The U.K. government has said the "Prime Minister will do what is right for Britain" in response to reports that Germany’s Chancellor Angela Merkel said she would rather see the UK leave the EU than compromise over the bloc's principle on the free movement of people.
The comments came on Monday after German magazine Der Spiegel reported that sources in Berlin had said Britain was nearing the "point of no return" and Germany viewed British calls for curbs on the free movement of people as a "red line".
A Downing street spokesperson told the Anadolu Agency: "Cameron thinks limiting migration is a key principle for Britain to remain in the EU."
Cameron's Conservative party has been under pressure from the anti-EU and anti-immigration UK Independence Party (UKIP) over the past year as public sentiment has hardened towards immigrants amid harsh "austerity measures" imposed by the government.
The conservatives have lost many votes to the party, according to opinion polls, and two Conservative MPs have defected to it.
Cameron has responded by taking a stronger line on the EU and immigration to address the growing concerns of his party members, and said he would give a speech on immigration before Christmas.
UK 'must clarify role'
In Germany, government spokesman Steffen Seibert did not refute Der Spiegel's story during Monday’s regular press conference at the Federal Press Service and said Germany’s position on the UK’s future in the EU had not changed.
He said: "It is first of all a matter for the UK to clarify itself what role it wants to play in future within the EU."
Seibert said the matter was not a bilateral issue between London and Berlin, but one between the UK and all its EU partners.
He underlined that freedom of movement within the EU was a non-negotiable principle for the German government.
He acknowledged the difficulties faced by several European countries including the UK as well as Germany due to the growing number of immigrants coming from new member states to benefit from social security systems.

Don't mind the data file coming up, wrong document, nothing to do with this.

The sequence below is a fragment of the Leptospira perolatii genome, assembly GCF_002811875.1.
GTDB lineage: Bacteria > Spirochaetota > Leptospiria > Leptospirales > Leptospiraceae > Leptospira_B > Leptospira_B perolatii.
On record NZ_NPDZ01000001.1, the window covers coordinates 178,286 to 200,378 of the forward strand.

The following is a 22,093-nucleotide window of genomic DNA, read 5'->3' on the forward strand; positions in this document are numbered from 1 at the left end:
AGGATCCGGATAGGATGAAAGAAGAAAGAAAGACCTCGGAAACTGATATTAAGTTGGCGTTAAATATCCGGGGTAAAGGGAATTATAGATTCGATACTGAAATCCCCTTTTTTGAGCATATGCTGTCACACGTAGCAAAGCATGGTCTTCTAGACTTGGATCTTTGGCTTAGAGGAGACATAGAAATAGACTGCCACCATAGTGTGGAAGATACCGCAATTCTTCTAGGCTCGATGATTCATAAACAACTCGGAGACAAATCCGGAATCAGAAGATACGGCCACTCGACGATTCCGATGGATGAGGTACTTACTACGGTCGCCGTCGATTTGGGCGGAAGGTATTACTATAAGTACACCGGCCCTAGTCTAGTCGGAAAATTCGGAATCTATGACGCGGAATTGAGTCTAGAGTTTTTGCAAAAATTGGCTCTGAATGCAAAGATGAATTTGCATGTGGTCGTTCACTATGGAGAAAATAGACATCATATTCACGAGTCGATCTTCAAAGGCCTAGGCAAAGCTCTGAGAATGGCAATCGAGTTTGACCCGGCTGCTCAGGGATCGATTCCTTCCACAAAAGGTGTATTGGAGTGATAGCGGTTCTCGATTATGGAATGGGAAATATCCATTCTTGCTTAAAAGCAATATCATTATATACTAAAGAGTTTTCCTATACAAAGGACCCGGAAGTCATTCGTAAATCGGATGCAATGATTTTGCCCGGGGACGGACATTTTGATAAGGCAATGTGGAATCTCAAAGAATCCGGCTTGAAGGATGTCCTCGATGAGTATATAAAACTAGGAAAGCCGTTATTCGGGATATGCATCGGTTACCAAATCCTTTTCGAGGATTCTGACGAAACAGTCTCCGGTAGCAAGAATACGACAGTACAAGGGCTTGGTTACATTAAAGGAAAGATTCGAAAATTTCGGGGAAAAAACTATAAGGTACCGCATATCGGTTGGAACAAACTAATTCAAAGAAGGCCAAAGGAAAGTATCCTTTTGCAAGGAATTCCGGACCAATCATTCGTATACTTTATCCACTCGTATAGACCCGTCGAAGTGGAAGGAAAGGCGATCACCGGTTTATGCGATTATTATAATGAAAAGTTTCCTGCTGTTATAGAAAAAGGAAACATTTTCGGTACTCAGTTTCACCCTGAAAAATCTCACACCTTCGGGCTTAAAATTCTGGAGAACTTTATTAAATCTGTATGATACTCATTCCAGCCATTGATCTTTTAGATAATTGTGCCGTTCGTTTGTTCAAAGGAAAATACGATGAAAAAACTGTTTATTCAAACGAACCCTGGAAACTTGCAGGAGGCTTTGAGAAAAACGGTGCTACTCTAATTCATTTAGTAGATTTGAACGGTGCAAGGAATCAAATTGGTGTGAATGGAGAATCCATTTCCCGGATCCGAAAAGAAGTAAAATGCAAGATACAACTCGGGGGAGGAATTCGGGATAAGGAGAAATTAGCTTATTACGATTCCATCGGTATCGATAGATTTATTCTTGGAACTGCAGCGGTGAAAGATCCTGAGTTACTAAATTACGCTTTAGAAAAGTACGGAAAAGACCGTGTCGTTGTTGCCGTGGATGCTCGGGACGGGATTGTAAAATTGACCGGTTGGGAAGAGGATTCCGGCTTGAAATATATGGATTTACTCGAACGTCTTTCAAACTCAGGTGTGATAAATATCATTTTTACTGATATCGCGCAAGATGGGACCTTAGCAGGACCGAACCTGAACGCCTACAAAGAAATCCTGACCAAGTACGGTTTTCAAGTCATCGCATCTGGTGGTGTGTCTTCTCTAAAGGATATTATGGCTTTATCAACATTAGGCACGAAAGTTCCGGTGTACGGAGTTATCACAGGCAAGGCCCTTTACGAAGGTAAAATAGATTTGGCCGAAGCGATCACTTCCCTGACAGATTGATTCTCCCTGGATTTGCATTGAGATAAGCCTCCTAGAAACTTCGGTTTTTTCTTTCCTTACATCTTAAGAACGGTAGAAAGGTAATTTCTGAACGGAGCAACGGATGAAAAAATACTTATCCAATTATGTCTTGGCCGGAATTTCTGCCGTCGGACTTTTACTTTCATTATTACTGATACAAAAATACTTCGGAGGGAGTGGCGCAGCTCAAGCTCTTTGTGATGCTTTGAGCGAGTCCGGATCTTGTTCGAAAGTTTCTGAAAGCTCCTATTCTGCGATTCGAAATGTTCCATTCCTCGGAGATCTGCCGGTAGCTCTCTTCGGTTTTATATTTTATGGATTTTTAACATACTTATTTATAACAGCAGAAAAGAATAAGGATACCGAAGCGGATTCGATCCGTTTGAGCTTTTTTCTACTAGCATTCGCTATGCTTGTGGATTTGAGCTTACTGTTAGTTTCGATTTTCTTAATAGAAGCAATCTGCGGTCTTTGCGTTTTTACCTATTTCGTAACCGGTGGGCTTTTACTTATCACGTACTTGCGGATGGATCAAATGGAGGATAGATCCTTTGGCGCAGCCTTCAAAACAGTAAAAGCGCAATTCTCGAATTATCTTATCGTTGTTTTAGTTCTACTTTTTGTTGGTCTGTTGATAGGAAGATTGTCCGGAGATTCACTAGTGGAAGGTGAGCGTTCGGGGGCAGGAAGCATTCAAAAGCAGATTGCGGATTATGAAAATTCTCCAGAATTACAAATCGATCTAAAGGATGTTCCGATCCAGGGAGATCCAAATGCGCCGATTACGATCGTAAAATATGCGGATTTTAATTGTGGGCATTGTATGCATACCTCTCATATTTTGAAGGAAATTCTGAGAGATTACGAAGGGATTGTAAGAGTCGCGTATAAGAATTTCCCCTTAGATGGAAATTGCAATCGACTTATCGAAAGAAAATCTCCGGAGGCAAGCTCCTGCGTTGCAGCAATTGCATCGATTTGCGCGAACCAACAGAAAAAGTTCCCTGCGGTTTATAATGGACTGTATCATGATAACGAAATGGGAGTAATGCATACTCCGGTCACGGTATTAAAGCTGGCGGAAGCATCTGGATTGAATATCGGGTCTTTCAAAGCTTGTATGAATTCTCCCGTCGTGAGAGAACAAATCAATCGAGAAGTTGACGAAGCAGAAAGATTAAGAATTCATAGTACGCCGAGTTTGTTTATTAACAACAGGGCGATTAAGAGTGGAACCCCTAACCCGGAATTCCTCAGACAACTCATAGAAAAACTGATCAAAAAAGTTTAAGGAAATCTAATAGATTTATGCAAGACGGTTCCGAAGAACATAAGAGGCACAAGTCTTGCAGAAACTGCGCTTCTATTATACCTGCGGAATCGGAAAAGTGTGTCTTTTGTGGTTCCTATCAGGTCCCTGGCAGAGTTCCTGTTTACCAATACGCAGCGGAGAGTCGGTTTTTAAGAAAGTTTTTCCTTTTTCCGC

“Combatting the misuse of freedom of movement is a legitimate interest. We also share this. But the general principle of freedom of movement should not be called into question,” Seibert stressed.
'Calm and rational'
The UK’s chancellor, George Osborne said he was not worried about the German Chancellor’s reported remarks.
"I think it’s a little bit thin" he told the BBC, referring to the Der Spiegel report and added that he felt Germany understood the British public's concerns over EU migrants and welfare benefits.
"The British public want this addressed. We are going to do this in a calm, rational way," he said.
Douglas Carswell sparked a by-election when he switched from the Conservative Party to UKIP in August and stood down from his parliamentary seat in Clacton, Essex.
He retook the constituency for UKIP with a 12,404 majority.
Mark Reckless, the Conservative MP for Rochester and Strood, announced weeks later that he was also defecting to UKIP, triggering another by-election to be held later this month.
European Commission President Jose Manuel Barroso warned in October that Britain would be making a "historic mistake" if it decided to curb freedom of movement or leave the European Union.
The outgoing EC President said: "In the years to come the UK could be facing a choice – to stay or leave the European Union."
A Downing Street source rejected Barroso’s warnings and said that the "status quo was not acceptable" to the U.K.
By Assed Baig
*Ayhan Simsek contributed to this report from Berlin.Anadolu Agency website contains only a portion of the news stories offered to subscribers in the AA News Broadcasting System (HAS), and in summarized form. Please contact us for subscription options.